America is changing its energy delivery systems to become cleaner and more secure, and Cleveland State University will be leading a Cleveland Foundation-funded study to look at how the City of Cleveland and Cuyahoga County might benefit from this shift. The focus of the initiative will be to examine how microgrids might enable economic development in downtown Cleveland.
Case Western Reserve University’s Great Lakes Energy Institute will be collaborating on the project.
“The Cleveland Foundation has been a leader in bringing partners together to think differently around energy and how to use our assets and local talent to innovate solutions,” said Ronn Richard, president and CEO of the Cleveland Foundation. “This is another example of collaboration with local partners to advance clean energy as a tool for economic growth and development. Given that no other community has done this to date, this study will help to tease out the possibilities, interest levels, possible costs and impact for our community.”
This effort is timely, according to Andrew Thomas who administers the Energy Policy Center for CSU’s Levin College of Urban Affairs, because microgrids will play an increasingly important role in smart city planning.
“Society is moving away from the traditional 20th century command and control electricity generation and delivery system toward a new model that uses distributed generation, clean energy and smart grids focused around specific communities and their energy needs,” says Thomas, who will serve as the project leader for the study. “Cleveland, Ohio is positioned to leverage microgrid technology into business growth because of its access to cost-competitive natural gas, the existence of district energy systems and the anticipated large-scale development of offshore wind resources. Armond Budish, county executive of Cuyahoga County, encouraged us to start this planning study as he saw a need for forward thinking on grid resiliency and its economic development benefit.”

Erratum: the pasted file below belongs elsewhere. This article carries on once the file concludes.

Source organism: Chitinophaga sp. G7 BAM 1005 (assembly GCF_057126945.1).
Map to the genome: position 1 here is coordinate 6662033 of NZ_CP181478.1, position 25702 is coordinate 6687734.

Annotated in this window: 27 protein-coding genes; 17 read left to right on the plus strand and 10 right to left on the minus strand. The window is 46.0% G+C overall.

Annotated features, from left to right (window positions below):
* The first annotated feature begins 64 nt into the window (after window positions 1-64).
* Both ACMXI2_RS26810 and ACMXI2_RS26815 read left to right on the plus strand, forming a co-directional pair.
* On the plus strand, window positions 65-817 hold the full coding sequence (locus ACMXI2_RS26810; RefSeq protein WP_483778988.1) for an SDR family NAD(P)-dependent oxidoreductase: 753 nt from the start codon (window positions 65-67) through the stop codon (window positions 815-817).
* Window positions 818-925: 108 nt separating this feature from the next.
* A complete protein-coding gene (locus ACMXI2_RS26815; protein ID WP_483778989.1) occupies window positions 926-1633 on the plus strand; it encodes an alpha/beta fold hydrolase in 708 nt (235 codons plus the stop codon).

"We think the next, great work in resiliency for local governments will be around electric, heating, cooling and cyber-secure microgrids that can be protected from severe weather, aging infrastructure problems and intentional and malicious acts of others,” adds Budish. “This grant will help us put together a lot of smart people locally who can help our region drive these developments."
“I believe microgrids may provide the potential to be a sustainable solution to help Cleveland meet some key goals in the Climate Action Plan,” notes Frank G. Jackson, mayor of Cleveland.
“The City of Cleveland is interested in energy solutions that improve the resiliency of our grid, use cleaner sources of energy, and provide price stability,” adds Matt Gray, chief of sustainability for the city.
The Energy Policy Center and Case Western Reserve University’s Great Lakes Energy Institute will collaborate on the project, supported by system engineers from the International Council on Systems Engineering, along with Cuyahoga County, the City of Cleveland and Cleveland-based district energy utilities. The study will seek to understand the likely cost of development, the resulting costs for ratepayers, and the likely interest in participation by businesses, non-profit institutions and residents. While the study will evaluate the potential for microgrid development in Downtown Cleveland, it will also consider other places in Cleveland that have district utilities, such as University Circle.
A microgrid is a contained energy system capable of balancing captive supply and demand resources to maintain reliability. It is defined by its function and not its size, and could include one building connected to a solar array or hundreds of buildings connected to numerous energy generation sources. The technology can incorporate multiple distributed energy generation technologies to address changing weather conditions and to meet fluctuating demand, making it more efficient and flexible than traditional systems.
"Microgrids are an essential ingredient for a smart and connected city,” adds Alexis Abramson, director of the Great Lakes Energy Institute and professor of mechanical and aerospace engineering at CWRU. “They enable a robust, optimized, secure and resilient infrastructure, and Cleveland is well-positioned to integrate microgrids into our urban environment."